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Title: Engineering of polychromatic photosystems for expanded solar energy conversion
Author: Liu, Juntai
Awarding Body: University of Bristol
Current Institution: University of Bristol
Date of Award: 2019
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Photosynthesis provides the mechanisms through which sunlight powers most of our biosphere. Either through direct application or inspiration, natural solar energy conversion strategies offer mankind potential solutions to impending energy and food crises through the exploitation of free solar power. However, the overall efficiency of photosynthesis is limited by a variety of factors including the selective light spectral coverage displayed by the choice of major pigments. Intriguingly, the complementary absorption profiles of chlorophyll-based photosystems and bacteriochlorophyll-based photosystems from oxygenic or anoxygenic phototrophs provide a pathway toward enhanced light capture across the photosynthetically-useful spectrum by synthetic biology. The research described in this thesis explores the effectiveness of a range of linking strategies to assemble bacteriochlorophyll-containing reaction centers (RC) and chlorophyll-containing light harvesting complexes (LHCs) into single polychromatic photosystems. Among the all biological strategies, a SpyTag/SpyCatcher linker offered the most effective way to form macromolecular "chimeras" between the RC from photosynthetic bacterium Rhodobacter sphaeroides and LHCs from Arabidopsis thaliana. Energy transfer from LHC to RC was confirmed both in solution and on an electrode and the current output of bacterial-RC photoelectrodes was shown to benefit from light capture by LHCs. In parallel, synthetic optically-active quantum dots (QDs) were shown to act as hubs for the self-assembly of LHC/RC/QD conjugates and to act as an energy bridge to augment direct LHC to RC energy transfer. A tight-binding interface between proteins and QDs was characterized. Based on the in-depth understanding of thermodynamics of this photosystem, it was found that energy flow within the tri-component conjugates could be tuned in a manner similar to natural photosystems and to a comparable level of efficiency. The project demonstrated the power of applying synthetic biology principles to the systematic redesign of natural photosynthesis and the expansion of solar energy conversion beyond the natural boundaries of living systems.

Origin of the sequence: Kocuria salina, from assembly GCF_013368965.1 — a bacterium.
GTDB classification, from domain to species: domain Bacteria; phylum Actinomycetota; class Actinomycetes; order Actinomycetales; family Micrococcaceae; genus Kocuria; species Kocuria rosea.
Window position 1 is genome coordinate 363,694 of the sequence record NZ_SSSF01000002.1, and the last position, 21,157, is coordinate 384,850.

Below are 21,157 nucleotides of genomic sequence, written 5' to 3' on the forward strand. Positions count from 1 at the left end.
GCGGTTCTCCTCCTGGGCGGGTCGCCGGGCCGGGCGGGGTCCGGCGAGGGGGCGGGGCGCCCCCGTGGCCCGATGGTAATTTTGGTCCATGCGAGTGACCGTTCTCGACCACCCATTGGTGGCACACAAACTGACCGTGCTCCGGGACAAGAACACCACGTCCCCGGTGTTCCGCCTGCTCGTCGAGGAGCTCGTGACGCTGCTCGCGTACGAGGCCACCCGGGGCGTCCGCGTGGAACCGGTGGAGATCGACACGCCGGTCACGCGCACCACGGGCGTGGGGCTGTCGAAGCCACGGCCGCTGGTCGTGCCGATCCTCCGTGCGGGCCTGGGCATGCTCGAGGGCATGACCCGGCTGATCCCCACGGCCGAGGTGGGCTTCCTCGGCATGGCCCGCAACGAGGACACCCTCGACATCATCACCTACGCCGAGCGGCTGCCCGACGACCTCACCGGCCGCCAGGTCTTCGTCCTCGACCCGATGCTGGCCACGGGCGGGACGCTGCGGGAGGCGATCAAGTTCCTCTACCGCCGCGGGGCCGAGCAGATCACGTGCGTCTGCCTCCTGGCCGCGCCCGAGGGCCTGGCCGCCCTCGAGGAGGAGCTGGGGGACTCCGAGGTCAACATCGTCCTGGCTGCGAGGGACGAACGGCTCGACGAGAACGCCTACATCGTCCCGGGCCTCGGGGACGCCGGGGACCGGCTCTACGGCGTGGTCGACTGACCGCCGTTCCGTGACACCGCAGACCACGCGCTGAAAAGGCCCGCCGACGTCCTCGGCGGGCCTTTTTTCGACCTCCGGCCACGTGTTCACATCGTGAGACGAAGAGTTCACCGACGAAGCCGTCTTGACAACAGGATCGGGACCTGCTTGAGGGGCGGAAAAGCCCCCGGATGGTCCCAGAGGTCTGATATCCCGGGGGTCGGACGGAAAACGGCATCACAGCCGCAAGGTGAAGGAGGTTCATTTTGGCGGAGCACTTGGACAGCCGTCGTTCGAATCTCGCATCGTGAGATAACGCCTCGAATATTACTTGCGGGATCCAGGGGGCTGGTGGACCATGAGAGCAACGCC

Supervisor: Jones, Mike ; Woolfson, Dek Sponsor: EPSRC ; BBSRC
Qualification Name: Thesis (Ph.D.) Qualification Level: Doctoral
EThOS ID:  DOI: Not available
Keywords: Photosynthesis ; Synthetic Biology ; Photovaltics ; Self-assembly ; Protein design ; Biomaterials ; Energy ; Reaction center ; Biohybrid